Data Sharing, Information Technology, and the CARES Act
April 1, 2020
On March 27, 2020, Congress passed the Coronavirus Aid, Relief, and Economic Security Act (“CARES Act”), the third and by far the largest stimulus package passed by Congress to respond to the COVID-19 outbreak. As discussed in our main alert, the $2 trillion CARES Act amounts to what will be the biggest economic stimulus package in American history.
Among the many priorities in Act, data sharing and information technology play a key role as a need that impacts nearly all aspects of federal, state, and local government operations, as well as numerous providers of healthcare services in both the public and private sectors.
The portions of the Act aimed at data sharing and information technology address a mix of immediate and long term priorities, and will likely lay the groundwork for continued investments once the COVID-19 crisis has abated. In addition to laying bare needs in the public health context, COVID-19 has also highlighted the need for flexibility with respect to information sharing and significant divides between populations and geographic areas in accessing needed information resources.
In the immediate term, the last several weeks have seen unprecedented use of and need for remote working technologies across all sectors of the economy in order to maintain social distancing and permit business and government activity to continue to operate. It is unsurprising, then, that significant amounts of supplemental funding to federal and state agencies are aimed at enabling remote operations of governments, healthcare providers, and businesses.
These funds go hand-in-hand with federal efforts to promote the use of telemedicine and telehealth, many of which precede the COVID-19 crisis and dovetail with federal efforts to make health care data more portable and more accessible to patients.
- Emphasis on Telehealth and Telemedicine. The Act funds multiple initiatives to advance the role of telehealth and telemedicine, most significantly with respect to the Department of Veterans Affairs, but also more generally.In addition to providing funds, the Act aims to ease various statutory restrictions on the use of telemedicine, especially in the Medicare context.
- COVID-19 Information Technology. Understandably, significant amounts of funding are directed towards information technologies that are specifically intended to address the COVID-19 crisis, including funds to the National Science Foundation and Centers for Disease Control and Prevention.These funds will also support state and local efforts to coordinate disease prevention and response efforts.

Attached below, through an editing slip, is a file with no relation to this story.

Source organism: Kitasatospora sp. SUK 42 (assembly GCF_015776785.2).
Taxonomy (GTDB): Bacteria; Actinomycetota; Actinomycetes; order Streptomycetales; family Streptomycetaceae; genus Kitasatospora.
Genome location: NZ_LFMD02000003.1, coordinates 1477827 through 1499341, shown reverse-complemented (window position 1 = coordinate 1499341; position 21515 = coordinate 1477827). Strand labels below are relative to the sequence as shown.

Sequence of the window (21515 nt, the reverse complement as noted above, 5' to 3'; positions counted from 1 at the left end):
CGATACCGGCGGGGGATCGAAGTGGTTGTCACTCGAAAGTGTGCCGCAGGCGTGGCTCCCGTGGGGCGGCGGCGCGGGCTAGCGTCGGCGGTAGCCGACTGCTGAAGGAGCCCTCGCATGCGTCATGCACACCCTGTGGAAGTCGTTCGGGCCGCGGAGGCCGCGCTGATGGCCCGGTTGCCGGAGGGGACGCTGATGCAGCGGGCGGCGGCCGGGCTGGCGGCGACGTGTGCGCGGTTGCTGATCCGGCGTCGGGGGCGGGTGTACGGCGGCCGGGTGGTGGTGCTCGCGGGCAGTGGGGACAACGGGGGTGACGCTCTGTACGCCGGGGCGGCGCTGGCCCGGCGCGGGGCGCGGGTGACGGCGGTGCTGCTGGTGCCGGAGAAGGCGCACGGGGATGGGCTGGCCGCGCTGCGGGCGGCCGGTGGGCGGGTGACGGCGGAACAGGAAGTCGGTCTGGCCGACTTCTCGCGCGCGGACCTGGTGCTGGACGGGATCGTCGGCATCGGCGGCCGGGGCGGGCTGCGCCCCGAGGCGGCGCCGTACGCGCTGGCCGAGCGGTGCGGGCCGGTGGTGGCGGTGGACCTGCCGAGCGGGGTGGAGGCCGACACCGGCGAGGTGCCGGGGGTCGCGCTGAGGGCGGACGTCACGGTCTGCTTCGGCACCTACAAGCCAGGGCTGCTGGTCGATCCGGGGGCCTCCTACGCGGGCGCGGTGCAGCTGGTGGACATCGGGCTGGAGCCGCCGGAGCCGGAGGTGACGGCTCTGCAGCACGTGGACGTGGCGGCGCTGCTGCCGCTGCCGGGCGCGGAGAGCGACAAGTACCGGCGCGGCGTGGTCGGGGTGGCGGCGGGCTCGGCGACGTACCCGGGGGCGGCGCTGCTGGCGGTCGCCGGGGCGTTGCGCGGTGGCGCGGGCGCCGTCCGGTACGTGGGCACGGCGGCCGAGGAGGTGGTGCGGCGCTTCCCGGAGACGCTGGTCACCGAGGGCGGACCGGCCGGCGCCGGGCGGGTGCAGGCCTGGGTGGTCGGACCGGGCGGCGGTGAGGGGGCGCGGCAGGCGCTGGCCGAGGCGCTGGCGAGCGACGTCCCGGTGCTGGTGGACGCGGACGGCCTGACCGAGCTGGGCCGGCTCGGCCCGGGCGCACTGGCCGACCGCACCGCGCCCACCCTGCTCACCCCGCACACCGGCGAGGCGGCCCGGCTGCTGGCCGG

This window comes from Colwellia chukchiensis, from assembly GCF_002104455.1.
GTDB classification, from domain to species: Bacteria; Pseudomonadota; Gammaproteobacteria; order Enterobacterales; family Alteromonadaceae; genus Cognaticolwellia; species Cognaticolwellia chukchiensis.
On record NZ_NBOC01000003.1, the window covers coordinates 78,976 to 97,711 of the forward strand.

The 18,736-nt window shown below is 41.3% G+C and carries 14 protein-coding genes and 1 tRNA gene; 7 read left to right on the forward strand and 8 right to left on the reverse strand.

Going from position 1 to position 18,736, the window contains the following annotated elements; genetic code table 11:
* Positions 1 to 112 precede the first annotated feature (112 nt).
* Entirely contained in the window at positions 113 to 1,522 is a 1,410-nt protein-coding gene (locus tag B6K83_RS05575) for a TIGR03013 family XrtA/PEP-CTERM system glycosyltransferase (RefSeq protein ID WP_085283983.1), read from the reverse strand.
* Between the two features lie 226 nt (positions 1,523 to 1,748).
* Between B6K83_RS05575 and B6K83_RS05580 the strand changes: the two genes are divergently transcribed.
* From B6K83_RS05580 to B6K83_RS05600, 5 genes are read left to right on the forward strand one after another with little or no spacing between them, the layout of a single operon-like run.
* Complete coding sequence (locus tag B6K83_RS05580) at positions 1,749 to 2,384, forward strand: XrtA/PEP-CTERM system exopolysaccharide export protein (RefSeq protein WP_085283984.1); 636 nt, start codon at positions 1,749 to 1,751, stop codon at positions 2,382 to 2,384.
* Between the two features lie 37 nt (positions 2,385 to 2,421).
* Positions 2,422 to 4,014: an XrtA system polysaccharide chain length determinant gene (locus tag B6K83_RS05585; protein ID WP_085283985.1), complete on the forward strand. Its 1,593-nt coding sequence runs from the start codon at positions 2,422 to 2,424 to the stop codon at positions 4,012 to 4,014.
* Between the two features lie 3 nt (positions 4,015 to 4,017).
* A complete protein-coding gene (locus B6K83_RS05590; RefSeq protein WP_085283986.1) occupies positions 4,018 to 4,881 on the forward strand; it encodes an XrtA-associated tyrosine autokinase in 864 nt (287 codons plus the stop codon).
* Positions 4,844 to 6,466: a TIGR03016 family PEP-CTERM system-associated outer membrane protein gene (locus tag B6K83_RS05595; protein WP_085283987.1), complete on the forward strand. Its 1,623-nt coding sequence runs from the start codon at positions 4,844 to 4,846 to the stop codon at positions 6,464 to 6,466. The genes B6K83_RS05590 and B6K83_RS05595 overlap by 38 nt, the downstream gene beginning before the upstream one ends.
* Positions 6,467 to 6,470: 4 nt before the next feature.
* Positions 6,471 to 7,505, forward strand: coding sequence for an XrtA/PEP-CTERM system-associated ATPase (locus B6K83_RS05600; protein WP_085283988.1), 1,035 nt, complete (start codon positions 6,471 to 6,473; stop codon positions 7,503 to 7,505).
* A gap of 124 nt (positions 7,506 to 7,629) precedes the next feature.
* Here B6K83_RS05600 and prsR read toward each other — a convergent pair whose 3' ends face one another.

- Remote Working. Nearly every category of supplemental funding contains funding to enable government agencies to adapt to remote working.The Act also contains funding for government-wide initiatives to promote use of virtual private networks, digital signature technology, and website development, as well as significant funding for cybersecurity related to critical infrastructure.
- Broadband Infrastructure. The Act provides grants for the construction and improvement of broadband infrastructure in rural areas, and also funds a separate grant program for rural communities to advance distance-learning technologies for students, teachers, and medical professionals.
Many of the funding and legal provisions of the Act are short-horizon, in the sense that they are intended to facilitate data sharing that is necessary to address the COVID-19 crisis and enable both federal agencies and businesses to conduct effective remote work.
However, many provisions of the Act also reflect long-standing (if not always well-funded) priorities for lawmakers, such as bridging the digital divide between urban and rural areas, promoting greater use of telemedicine and telehealth (which itself often aims to alleviate the urban/rural divide), and marshaling greater resources to address mental health.
Funding aside, the Act also reflects greater acceptance of the role of technology in the medical context. This emphasis is consistent with both state and federal efforts in recent years to promote the use of telemedicine, particularly to address unmet needs in mental health and substance use disorder treatment and the needs of especially vulnerable populations. More generally, it is consistent with federal efforts to mandate greater interoperability and information sharing, including providing patients with more avenues to access medical information.
In sum, COVID-19 is forcing the government’s hand on building a more consistent and capable digital infrastructure to respond not only to public health crises, but to health issues more generally. The need rapidly to resort to remote working has also reminded policymakers that access to digital resources is neither equal nor universal, and that continued investments will be needed to keep residents from being left behind.
Foley Hoag has formed a firm-wide, multi-disciplinary task force dedicated to client matters related to the novel coronavirus (COVID-19). For more guidance on your COVID-19 issues, visit our Resource Page or contact your Foley Hoag attorney. For guidance on CARES Act data sharing and information technology issues, please contact Jeremy Meisinger or Colin Zick.